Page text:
My point is, we forget a lot about the past. We’re here, and it’s back there. As with seeing and hearing, the farther something is from us, the less detail we perceive. The same is true of time. The farther back in time a thing is from us, the less we know about it (in general — historians generate specific and focused exceptions). When I’m writing a story that takes place a century or two in the future and the past becomes relevant to the characters, I have to ask myself what they might know and what they might not. What is important to us now, or at least present in our general knowledge, that will be lost to non-historians or entirely lost to the people of the future? If I’m writing something set fifty years from now, maybe they have no clue what Glee was, or that you couldn’t hang a TV on the wall with thumbtacks like a poster. Ten thousand years from now (and I have a couple of stories set that far ahead), and maybe they don’t know what a ‘nation’ was.

Knowledge, like the proverbial pebble dropped in a pond, casts a ripple effect. Knowing one thing implies knowing what a thousand other things are, and it shapes how a person behaves in entirely unrelated matters.

Lack of knowledge acts the same way. And the way you handle that and understand that in your stories about the future will have a ripple effect upon the quality of those stories.

Writing Dilemma: I Like Writing About Writing, But Sometimes The Stories Come Slow


The title story of this one was a year and a half in the writing. Isolation started as a short story. When I thought I had finished it, I sent it to my wife to see what she thought, as I always do. And she thought that the ending point was WAY too open-ended, left WAY too much unsaid. She wanted to know what happened next, and she was certain that what happened next would be interesting and important and the reader had to know what it was.

I grumbled, but I sort of saw her point, so I put the story on the back burner. And then I came back to it months later when more came to me, and it turned out that she was right. A 5,000 word story, in bits and parts over the course of more months, turned into a 20,000 word story. And the ending was still open-ended, but this time both I and my wife were okay with that.

Back in February 2014, nearly a year ago now, I posted an excerpt from That’s All, a story about a man vaulted from the edge of homelessness into reality-show stardom in a future where television and movies include “emotional tracks” that transmit the emotions of the actors to the audience. I have 15,000 words of that one down, and I think that maybe it wants to be a novel — which would be cool, I haven’t written one of those yet. But I still don’t know what happens next. I have some ideas, but none of them are really resonating strongly with me so far. I re-read it every month or two and think about it. That’s how I operate, sometimes. Some stories come to me all in a rush. Others take time. More time that I’d like.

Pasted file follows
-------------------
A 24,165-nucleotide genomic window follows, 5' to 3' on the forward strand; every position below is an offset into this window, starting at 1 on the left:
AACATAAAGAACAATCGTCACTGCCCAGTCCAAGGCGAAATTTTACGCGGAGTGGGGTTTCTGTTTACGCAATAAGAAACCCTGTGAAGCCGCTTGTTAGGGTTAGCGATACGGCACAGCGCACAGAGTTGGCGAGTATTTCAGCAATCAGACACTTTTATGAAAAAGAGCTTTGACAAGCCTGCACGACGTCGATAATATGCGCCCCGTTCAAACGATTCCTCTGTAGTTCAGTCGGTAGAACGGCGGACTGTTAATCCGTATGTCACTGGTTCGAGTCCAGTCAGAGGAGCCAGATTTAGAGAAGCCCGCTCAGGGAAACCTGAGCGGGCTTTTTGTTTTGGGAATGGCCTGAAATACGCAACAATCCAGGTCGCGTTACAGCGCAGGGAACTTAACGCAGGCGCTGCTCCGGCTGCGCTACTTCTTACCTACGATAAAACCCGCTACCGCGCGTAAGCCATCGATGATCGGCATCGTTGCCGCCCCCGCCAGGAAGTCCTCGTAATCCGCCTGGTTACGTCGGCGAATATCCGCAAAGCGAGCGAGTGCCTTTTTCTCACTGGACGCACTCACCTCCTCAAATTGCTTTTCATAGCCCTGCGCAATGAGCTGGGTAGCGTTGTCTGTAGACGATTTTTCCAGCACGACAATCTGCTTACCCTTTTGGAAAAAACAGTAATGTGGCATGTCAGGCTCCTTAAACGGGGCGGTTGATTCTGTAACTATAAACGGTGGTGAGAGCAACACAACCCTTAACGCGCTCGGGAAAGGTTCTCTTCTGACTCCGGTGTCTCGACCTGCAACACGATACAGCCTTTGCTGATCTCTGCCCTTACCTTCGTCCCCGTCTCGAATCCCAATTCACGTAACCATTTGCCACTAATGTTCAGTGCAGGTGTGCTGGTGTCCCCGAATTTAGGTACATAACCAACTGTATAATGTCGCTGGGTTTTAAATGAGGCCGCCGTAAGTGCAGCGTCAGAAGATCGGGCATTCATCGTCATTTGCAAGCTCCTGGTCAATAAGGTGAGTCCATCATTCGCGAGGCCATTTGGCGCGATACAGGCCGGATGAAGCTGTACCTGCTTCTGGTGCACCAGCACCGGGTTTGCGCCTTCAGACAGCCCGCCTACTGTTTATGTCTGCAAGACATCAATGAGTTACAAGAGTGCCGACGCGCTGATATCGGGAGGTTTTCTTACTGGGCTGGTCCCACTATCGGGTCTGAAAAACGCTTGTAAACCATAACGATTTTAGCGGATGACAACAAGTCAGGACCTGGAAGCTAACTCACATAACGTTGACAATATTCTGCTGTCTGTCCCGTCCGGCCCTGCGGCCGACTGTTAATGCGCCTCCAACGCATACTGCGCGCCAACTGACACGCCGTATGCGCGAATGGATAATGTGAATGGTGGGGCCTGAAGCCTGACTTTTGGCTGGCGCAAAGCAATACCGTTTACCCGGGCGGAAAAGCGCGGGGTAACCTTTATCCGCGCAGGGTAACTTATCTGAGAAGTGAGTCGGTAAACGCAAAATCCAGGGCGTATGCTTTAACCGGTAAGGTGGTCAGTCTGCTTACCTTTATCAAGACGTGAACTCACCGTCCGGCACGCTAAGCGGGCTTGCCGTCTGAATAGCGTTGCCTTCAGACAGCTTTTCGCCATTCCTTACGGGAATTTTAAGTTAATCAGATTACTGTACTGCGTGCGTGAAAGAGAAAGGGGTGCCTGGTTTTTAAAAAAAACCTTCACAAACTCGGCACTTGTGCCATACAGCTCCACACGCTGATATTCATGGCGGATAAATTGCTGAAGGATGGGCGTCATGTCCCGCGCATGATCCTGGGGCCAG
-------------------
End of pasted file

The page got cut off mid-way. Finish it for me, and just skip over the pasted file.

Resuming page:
The prevailing advice to writers is, write the story no matter what. Make it happen. Bull ahead, write crap, then edit it like a demon and chop it to pieces. And from those pieces, you will assemble your story.

That’s just not how I work. I don’t like writing things when I don’t know where they’re headed. I don’t need an outline; when I do one, it’s skeletal at best. I tend to write organically. But I need to have a destination in my head, no matter if I discard it after a thousand words because things have changed as I have written.

Don’t get me wrong, I do benefit from sitting down and writing when I don’t feel like writing or when I don’t know what happens next. But some stories, for me, just need to marinate for a while. Sometimes for months. Maybe a year or two.

This writing thing is an art, not a science. Maybe my feelings on stories are wrong sometimes, and maybe they’re right. This is an uncertain pursuit, drawing stuff out of a human imagination. We all need to take our chances, follow our feelings, push ourselves to finish work…

…but we also need to back off when we don’t know what comes next and give things time. Or, who knows, maybe you don’t, you lucky bastard. But I do. So it goes.